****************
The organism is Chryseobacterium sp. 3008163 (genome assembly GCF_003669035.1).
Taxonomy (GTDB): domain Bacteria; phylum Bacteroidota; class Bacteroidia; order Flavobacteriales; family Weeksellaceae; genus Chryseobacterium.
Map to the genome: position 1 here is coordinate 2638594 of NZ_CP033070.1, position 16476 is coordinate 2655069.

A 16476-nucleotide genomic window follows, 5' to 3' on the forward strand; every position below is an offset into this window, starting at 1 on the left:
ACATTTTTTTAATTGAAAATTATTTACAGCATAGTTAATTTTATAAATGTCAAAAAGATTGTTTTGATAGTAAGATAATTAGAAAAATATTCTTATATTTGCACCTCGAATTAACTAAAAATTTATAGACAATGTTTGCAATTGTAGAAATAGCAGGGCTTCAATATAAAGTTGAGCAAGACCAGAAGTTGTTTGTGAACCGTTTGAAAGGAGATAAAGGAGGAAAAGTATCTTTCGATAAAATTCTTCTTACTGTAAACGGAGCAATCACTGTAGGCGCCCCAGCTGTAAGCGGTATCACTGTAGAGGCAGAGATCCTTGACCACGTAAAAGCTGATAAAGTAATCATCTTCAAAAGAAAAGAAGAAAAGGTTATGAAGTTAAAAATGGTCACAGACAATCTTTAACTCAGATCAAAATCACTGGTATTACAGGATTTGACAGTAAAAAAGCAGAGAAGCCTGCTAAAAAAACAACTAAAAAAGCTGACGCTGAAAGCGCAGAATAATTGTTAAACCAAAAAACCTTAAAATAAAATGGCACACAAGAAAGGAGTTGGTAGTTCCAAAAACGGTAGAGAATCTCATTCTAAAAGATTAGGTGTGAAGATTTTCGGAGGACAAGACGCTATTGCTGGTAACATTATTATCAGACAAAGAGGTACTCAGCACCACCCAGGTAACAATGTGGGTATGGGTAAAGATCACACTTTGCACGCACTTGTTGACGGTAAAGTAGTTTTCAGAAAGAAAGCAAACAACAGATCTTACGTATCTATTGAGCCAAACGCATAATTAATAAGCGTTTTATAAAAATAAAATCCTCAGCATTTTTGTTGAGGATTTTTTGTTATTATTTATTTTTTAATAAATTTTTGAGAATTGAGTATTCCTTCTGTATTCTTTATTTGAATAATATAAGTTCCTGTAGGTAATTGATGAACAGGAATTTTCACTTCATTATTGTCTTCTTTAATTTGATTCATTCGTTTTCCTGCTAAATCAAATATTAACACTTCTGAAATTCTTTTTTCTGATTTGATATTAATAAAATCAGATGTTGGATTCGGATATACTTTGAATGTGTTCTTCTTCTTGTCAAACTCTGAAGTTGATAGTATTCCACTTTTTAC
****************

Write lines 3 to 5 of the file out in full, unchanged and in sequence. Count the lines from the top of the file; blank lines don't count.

Map to the genome: position 1 here is coordinate 2638594 of NZ_CP033070.1, position 16476 is coordinate 2655069.

A 16476-nucleotide genomic window follows, 5' to 3' on the forward strand; every position below is an offset into this window, starting at 1 on the left:
ACATTTTTTTAATTGAAAATTATTTACAGCATAGTTAATTTTATAAATGTCAAAAAGATTGTTTTGATAGTAAGATAATTAGAAAAATATTCTTATATTTGCACCTCGAATTAACTAAAAATTTATAGACAATGTTTGCAATTGTAGAAATAGCAGGGCTTCAATATAAAGTTGAGCAAGACCAGAAGTTGTTTGTGAACCGTTTGAAAGGAGATAAAGGAGGAAAAGTATCTTTCGATAAAATTCTTCTTACTGTAAACGGAGCAATCACTGTAGGCGCCCCAGCTGTAAGCGGTATCACTGTAGAGGCAGAGATCCTTGACCACGTAAAAGCTGATAAAGTAATCATCTTCAAAAGAAAAGAAGAAAAGGTTATGAAGTTAAAAATGGTCACAGACAATCTTTAACTCAGATCAAAATCACTGGTATTACAGGATTTGACAGTAAAAAAGCAGAGAAGCCTGCTAAAAAAACAACTAAAAAAGCTGACGCTGAAAGCGCAGAATAATTGTTAAACCAAAAAACCTTAAAATAAAATGGCACACAAGAAAGGAGTTGGTAGTTCCAAAAACGGTAGAGAATCTCATTCTAAAAGATTAGGTGTGAAGATTTTCGGAGGACAAGACGCTATTGCTGGTAACATTATTATCAGACAAAGAGGTACTCAGCACCACCCAGGTAACAATGTGGGTATGGGTAAAGATCACACTTTGCACGCACTTGTTGACGGTAAAGTAGTTTTCAGAAAGAAAGCAAACAACAGATCTTACGTATCTATTGAGCCAAACGCATAATTAATAAGCGTTTTATAAAAATAAAATCCTCAGCATTTTTGTTGAGGATTTTTTGTTATTATTTATTTTTTAATAAATTTTTGAGAATTGAGTATTCCTTCTGTATTCTTTATTTGAATAATATAAGTTCCTGTAGGTAATTGATGAACAGGAATTTTCACTTCATTATTGTCTTCTTTAATTTGATTCATTCGTTTTCCTGCTAAATCAAATATTAACACTTCTGAAATTCTTTTTTCTGATTTGATATTAATAAAATCAGATGTTGGATTCGGATATACTTTGAATGTGTTCTTCTTCTTGTCAAACTCTGAAGTTGATAGTATTCCACTTTTTAC